• HAT  Hat Mountain (1644 m#9) (P: 144m) {m2} 1 2 3 4 A B C
  • CFA  Fat Ass Peak (1619m#12) (P: 50m) {m3} (pk = N) 1 B
  • BRU  Brunswick Mountain (1788m#1) (P: 1294m) {H1} (pk: at far north end, past ruined helicopter platform) 103; MG 1 B C
  • HAR  Mt. Harvey (1652m#7) (P: 207m) {m1} 103 1 2 A C
  • DAV  St. David Peak (1480m) (P: 130m) {m3} 103 C D
  • JAS   St. James Peak (1466m) (P: 116m) {m3} 103 C D
  • [[[LIO   !!!!!!!!!West Lion (1654m#8) (P: 369m) {H!!!!!!!!!1} 103 MG DH B C ]]]
  • UNN  Unnecessary Mountain (1548 m) (P: 123m) {m2} (pk = middle) 103; 1 A B C
  • MAR  St. Mark’s Mountain (1355m) (P:181m) {e3} (pk: to east, and above HSCT, via short bushwhack) 103; DH; 1 A B
Cypress Group (Britannia Range)
  • BLA  Black Mountain (1217m) (P: 296m) {eK3} 103; DH 1  B C
  • HOL Hollyburn Mountain (1325m) (P: 161m) {eK2} 103 DH 1  C
  • STR  Mt. Strachan (1454m)(P: 382m) {eK2} (pk = N) 103 DH 1 A B C
Grouse Area
  • FRO   Mt. Fromme (1185m) (P: 235m) {e3} (pk = S) 103 1 2 3 E F
  • GRO  Grouse Mountain (1231m) (P: 86m) {eK3} 1 V E F
  • DAM  Dam Mountain (1349m) (P: 99m) {eK3} 103 1 2 E
  • GOA  Goat Mountain (1401m) (P: 336m) {eK2} 103 DH 1 2 
  • LIL    Little Goat Mountain (1323m) (P: 58m) {eK3} 1 2 D
  • CRO  Crown Mountain (1504m) (P: 519m) {m1} (P: top***) 103 MG  V D E
  • WCR West Crown / Sleeping Beauty (1400m) (P: 100m) {m&&2} 1 D E
  • PER   Mt. Perrault (1389m) (P: 259m) {H!!!&&2} 1 2 3
Lynn/Cathedral Range
  • SLY  South Lynn Peak (999m) (P: 109m) {eK3} (pk = N of viewpt) 103 DH 1 D V
  • LYN  Lynn Peak (1015m)(P: 144m) {eK3} [NOTE: over 2k north of traditional "Lynn Peak" viewpoint]
  • SNE  South Needle (1163m) (P: c.70m) {m2} 1 2 3 D E F V
  • MNE  Middle Needle (1258m) (P: 260m) {H!!!&&2} 1 D E F V
  • NNE  North Needle (1256m) (P: c.72m) {H!!&&2} 1 2
  • PAT  Paton Peak (1057m) (P:90m) {m2} 1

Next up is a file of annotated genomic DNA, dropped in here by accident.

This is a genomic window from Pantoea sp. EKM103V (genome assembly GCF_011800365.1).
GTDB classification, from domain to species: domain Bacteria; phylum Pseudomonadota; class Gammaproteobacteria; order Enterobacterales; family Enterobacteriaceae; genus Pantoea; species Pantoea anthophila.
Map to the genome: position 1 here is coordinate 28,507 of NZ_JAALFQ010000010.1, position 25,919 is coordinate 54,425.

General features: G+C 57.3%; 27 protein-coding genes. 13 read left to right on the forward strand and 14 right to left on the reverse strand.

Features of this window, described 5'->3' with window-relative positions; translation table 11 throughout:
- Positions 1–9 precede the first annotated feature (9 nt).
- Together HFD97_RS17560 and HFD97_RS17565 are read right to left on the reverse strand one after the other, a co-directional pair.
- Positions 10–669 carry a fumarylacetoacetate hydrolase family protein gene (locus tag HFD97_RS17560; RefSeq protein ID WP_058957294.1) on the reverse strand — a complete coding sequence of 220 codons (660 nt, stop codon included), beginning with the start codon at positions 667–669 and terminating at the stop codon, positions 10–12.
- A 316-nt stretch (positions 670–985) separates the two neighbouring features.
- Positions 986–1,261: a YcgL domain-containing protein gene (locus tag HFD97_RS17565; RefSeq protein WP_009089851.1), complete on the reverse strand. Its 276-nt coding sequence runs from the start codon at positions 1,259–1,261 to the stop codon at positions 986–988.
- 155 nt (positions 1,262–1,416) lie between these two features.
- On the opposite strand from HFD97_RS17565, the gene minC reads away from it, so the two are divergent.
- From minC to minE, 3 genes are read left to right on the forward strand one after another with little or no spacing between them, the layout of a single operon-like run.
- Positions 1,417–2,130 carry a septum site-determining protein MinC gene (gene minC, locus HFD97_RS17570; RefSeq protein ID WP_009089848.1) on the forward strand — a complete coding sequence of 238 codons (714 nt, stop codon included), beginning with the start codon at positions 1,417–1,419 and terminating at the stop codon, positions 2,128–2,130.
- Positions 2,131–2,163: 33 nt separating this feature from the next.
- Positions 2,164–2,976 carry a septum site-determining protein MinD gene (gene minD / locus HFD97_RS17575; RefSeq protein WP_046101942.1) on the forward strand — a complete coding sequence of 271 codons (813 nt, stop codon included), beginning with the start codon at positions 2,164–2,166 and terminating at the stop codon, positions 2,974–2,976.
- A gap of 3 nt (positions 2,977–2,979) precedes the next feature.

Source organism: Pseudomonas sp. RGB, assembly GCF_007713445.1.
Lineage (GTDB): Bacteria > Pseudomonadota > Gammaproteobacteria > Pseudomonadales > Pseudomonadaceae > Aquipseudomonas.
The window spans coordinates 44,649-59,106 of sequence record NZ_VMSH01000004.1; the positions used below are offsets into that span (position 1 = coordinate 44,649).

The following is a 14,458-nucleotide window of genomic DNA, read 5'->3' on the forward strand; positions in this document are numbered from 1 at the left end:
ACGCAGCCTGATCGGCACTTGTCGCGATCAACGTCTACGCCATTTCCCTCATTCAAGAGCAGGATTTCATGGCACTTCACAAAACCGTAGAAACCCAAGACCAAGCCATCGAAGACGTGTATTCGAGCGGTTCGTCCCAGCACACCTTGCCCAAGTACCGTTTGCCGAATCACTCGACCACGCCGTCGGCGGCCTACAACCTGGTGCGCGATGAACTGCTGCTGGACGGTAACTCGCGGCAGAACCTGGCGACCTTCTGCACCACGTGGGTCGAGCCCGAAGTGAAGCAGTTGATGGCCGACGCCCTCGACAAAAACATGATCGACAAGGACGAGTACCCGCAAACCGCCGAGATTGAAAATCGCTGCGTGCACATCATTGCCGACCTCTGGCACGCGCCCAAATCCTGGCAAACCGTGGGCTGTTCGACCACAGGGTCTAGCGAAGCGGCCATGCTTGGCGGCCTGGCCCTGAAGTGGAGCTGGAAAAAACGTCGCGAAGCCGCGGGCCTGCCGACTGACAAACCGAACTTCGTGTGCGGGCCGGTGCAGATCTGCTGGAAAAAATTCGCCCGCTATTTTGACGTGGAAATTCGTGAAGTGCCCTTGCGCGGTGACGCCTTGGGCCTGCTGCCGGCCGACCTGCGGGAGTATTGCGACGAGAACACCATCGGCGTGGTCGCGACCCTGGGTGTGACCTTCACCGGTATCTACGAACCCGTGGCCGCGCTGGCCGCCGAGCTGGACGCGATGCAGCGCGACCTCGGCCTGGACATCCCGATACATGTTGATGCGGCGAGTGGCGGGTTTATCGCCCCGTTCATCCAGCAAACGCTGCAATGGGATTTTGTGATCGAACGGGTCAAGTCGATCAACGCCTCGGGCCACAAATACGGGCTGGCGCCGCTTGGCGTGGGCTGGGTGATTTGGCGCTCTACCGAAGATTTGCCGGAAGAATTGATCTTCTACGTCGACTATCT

• COL  Coliseum Mountain (1441m) (P: 51m) {m1} 103 1 2 A
  • BUR  Mt. Burwell (1541m)(P: 369m) {m1} MG 1 A E F
  • CAT  Cathedral Mountain (1737m#3)(P:832m){H!!!&&2} A C  
Fannin Range
  • DEP  de Pencier Bluffs (1230m) (P: 50m) A
  • SUI Suicide Bluff (1167m) (P: 57 m) 1 2
  • SEY  Mt. Seymour (1449m) (P: 453 m) {mK2} DH A D V G
  • RUN Runner Peak (1370 m) (P: 120 m) {m2} 1 2 A DV
  • ELS  Mt. Elsay (1419m) (P: 254m){m2} 103 1 2 A B D E V G
  • REC  Rector Peak (1270m) (P: 60m) {m&&2} 1 2 A B C D E G
  • CUR Curate Peak (1266m) (P: 76m) {m&&2} 1 2 B C D E G
  • VIC  Vicar Peak (1247m) (P: 57m) {m&&3} 1 2 A B C D E G
  • BIS  Mt. Bishop (1509m) (P: 613m) {m1} 1 2 A B C E G
  • DEA Deacon Peak (1495m)(P: 105m) {m2} 1 2 B E G
  • PRE Presbyter Peak (1487m)(P: 77m) {m&&3} 1 2 B G
  • DIC Mt. Dickens (1288m)(P: 143m) {m&&4} 1 2 F G
 For a guided tour of the Bagger Peaks on Google Earth please click download the file attached below and open with Google Earth (and try the 3D flight simulator option under "tools"!) 
 For a full size Bagger map click on the image below:



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David Crerar's picture

the hour is getting late

Just over 24 hours remaining before the 2012 edition of the Bagger Challenge is a wrap.

Contest ends at 6:30pm tomorrow.

Be careful out there.

David Crerar's picture

Bagging season is nearly over

and it is snowy and cold. DePencier Bluffs (Mt Seymour Prov.Park) today.

Dressly warmly and step surely in the 5 remaining days. 

teagirl's picture

Diaper-bagged BLA & HOL

Vancouver got socked-in by fog on Wednesday, but it was still gorgeous in the mountains so the baby & I headed up to BLA. I sort of thought it might take us around 39 minutes, like Reagan's 6-year-old son Isaac... but apparently we hike slower than a 6-year-old :) An hour up and about an hour down. Even on a walk-in-the-park bag like BLA, going down is complicated with a baby on your front! But the weather and scenery were spectacular. Met a friendly German couple who snapped our photo at Cabin Lake, bagged the peak then headed back down.